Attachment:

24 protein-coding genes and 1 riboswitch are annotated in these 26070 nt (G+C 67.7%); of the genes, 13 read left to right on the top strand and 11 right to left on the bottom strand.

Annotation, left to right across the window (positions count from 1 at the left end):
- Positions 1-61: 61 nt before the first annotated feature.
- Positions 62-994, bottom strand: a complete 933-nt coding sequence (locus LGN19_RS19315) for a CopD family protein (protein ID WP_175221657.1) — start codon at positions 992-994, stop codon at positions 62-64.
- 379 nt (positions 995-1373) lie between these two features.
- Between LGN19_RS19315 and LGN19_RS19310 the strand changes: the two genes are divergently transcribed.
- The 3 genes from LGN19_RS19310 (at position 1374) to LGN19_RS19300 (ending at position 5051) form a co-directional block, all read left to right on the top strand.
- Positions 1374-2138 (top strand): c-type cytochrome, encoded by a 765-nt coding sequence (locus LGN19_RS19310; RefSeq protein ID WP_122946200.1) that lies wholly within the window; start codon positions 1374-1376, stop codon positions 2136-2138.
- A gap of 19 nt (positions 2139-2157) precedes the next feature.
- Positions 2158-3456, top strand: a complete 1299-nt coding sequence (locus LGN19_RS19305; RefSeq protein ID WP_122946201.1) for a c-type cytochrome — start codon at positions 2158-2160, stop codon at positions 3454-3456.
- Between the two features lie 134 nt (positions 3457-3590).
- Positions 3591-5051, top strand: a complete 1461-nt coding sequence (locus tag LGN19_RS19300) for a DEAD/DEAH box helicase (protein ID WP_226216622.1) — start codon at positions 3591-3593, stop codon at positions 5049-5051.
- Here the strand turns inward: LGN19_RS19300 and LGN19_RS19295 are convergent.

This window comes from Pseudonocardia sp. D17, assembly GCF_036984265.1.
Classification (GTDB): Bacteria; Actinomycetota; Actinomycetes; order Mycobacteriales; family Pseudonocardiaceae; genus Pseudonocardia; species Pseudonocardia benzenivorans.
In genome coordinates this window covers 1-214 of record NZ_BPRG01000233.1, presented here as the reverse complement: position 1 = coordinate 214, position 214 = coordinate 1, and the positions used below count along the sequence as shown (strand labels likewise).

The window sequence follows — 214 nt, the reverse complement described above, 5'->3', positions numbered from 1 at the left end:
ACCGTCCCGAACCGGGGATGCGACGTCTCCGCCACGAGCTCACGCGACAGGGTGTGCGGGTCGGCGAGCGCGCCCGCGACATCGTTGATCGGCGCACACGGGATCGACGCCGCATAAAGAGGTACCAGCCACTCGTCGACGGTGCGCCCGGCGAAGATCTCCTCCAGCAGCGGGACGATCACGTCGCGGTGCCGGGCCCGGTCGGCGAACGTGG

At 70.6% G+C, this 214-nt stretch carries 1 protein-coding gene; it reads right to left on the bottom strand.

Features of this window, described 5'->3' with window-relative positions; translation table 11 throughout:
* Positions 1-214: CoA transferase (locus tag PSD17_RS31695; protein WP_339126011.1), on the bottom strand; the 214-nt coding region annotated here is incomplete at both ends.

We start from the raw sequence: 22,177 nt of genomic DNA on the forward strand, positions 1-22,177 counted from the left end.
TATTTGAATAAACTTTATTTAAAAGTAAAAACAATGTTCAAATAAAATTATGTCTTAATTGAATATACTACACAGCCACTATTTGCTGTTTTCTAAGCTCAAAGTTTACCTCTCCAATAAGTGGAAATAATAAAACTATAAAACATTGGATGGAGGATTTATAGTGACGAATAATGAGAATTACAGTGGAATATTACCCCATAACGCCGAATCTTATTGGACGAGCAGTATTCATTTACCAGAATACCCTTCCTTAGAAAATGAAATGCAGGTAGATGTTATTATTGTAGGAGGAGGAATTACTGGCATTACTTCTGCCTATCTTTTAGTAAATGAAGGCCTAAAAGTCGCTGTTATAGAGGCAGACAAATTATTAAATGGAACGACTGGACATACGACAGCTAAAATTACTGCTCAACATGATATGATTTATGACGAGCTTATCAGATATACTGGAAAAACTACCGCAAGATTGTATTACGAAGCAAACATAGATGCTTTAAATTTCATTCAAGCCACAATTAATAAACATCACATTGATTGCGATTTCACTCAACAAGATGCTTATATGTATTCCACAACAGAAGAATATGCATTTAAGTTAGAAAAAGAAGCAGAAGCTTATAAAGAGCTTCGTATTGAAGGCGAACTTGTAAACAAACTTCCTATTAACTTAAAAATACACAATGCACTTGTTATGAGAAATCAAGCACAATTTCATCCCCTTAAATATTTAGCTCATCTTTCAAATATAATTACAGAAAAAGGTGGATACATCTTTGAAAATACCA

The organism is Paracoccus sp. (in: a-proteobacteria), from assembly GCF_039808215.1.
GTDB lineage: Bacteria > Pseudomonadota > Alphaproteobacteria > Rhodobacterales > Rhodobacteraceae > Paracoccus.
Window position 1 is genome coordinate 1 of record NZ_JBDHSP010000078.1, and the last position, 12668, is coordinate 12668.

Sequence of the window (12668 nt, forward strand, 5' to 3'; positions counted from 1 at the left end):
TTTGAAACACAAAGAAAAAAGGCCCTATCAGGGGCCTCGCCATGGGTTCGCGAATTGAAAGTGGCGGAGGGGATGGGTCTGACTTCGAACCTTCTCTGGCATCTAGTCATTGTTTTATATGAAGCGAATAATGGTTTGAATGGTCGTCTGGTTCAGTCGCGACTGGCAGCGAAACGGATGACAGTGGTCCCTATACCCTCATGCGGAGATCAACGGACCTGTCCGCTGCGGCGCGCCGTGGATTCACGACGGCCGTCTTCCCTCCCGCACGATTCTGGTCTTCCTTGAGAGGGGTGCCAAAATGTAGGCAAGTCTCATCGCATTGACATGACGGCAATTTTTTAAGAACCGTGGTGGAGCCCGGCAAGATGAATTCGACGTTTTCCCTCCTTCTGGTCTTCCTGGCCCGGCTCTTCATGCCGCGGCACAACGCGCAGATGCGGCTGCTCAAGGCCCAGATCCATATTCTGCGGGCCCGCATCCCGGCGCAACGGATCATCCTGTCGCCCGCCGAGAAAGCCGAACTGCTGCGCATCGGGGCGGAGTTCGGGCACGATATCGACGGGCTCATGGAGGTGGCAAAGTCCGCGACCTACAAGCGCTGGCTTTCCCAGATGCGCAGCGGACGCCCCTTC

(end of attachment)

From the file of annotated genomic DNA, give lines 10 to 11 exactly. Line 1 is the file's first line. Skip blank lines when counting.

- Positions 2158-3456, top strand: a complete 1299-nt coding sequence (locus LGN19_RS19305; RefSeq protein ID WP_122946201.1) for a c-type cytochrome — start codon at positions 2158-2160, stop codon at positions 3454-3456.
- Between the two features lie 134 nt (positions 3457-3590).